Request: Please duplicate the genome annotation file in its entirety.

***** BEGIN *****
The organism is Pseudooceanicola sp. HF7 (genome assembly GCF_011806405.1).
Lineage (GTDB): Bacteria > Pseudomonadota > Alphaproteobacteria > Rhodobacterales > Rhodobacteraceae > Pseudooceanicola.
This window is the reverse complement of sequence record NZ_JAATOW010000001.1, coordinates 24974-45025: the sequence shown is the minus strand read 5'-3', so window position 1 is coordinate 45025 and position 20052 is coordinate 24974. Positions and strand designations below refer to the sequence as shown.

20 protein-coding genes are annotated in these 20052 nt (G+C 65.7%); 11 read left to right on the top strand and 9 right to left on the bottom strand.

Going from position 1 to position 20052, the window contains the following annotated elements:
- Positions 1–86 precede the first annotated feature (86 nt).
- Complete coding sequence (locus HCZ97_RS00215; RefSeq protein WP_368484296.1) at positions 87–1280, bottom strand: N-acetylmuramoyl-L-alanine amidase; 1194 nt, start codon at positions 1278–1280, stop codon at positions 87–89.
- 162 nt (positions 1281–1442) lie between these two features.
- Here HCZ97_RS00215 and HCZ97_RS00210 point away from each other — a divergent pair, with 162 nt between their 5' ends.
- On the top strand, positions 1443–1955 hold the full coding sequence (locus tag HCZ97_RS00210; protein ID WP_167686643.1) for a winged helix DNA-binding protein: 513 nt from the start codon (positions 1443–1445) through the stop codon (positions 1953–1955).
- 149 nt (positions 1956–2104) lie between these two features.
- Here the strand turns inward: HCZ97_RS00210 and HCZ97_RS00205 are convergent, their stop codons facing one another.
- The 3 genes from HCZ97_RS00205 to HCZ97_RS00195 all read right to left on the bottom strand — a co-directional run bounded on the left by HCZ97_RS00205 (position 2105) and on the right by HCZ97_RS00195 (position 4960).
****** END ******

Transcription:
The organism is Pseudooceanicola sp. HF7 (genome assembly GCF_011806405.1).
Lineage (GTDB): Bacteria > Pseudomonadota > Alphaproteobacteria > Rhodobacterales > Rhodobacteraceae > Pseudooceanicola.
This window is the reverse complement of sequence record NZ_JAATOW010000001.1, coordinates 24974-45025: the sequence shown is the minus strand read 5'-3', so window position 1 is coordinate 45025 and position 20052 is coordinate 24974. Positions and strand designations below refer to the sequence as shown.

20 protein-coding genes are annotated in these 20052 nt (G+C 65.7%); 11 read left to right on the top strand and 9 right to left on the bottom strand.

Going from position 1 to position 20052, the window contains the following annotated elements:
- Positions 1–86 precede the first annotated feature (86 nt).
- Complete coding sequence (locus HCZ97_RS00215; RefSeq protein WP_368484296.1) at positions 87–1280, bottom strand: N-acetylmuramoyl-L-alanine amidase; 1194 nt, start codon at positions 1278–1280, stop codon at positions 87–89.
- 162 nt (positions 1281–1442) lie between these two features.
- Here HCZ97_RS00215 and HCZ97_RS00210 point away from each other — a divergent pair, with 162 nt between their 5' ends.
- On the top strand, positions 1443–1955 hold the full coding sequence (locus tag HCZ97_RS00210; protein ID WP_167686643.1) for a winged helix DNA-binding protein: 513 nt from the start codon (positions 1443–1445) through the stop codon (positions 1953–1955).
- 149 nt (positions 1956–2104) lie between these two features.
- Here the strand turns inward: HCZ97_RS00210 and HCZ97_RS00205 are convergent, their stop codons facing one another.
- The 3 genes from HCZ97_RS00205 to HCZ97_RS00195 all read right to left on the bottom strand — a co-directional run bounded on the left by HCZ97_RS00205 (position 2105) and on the right by HCZ97_RS00195 (position 4960).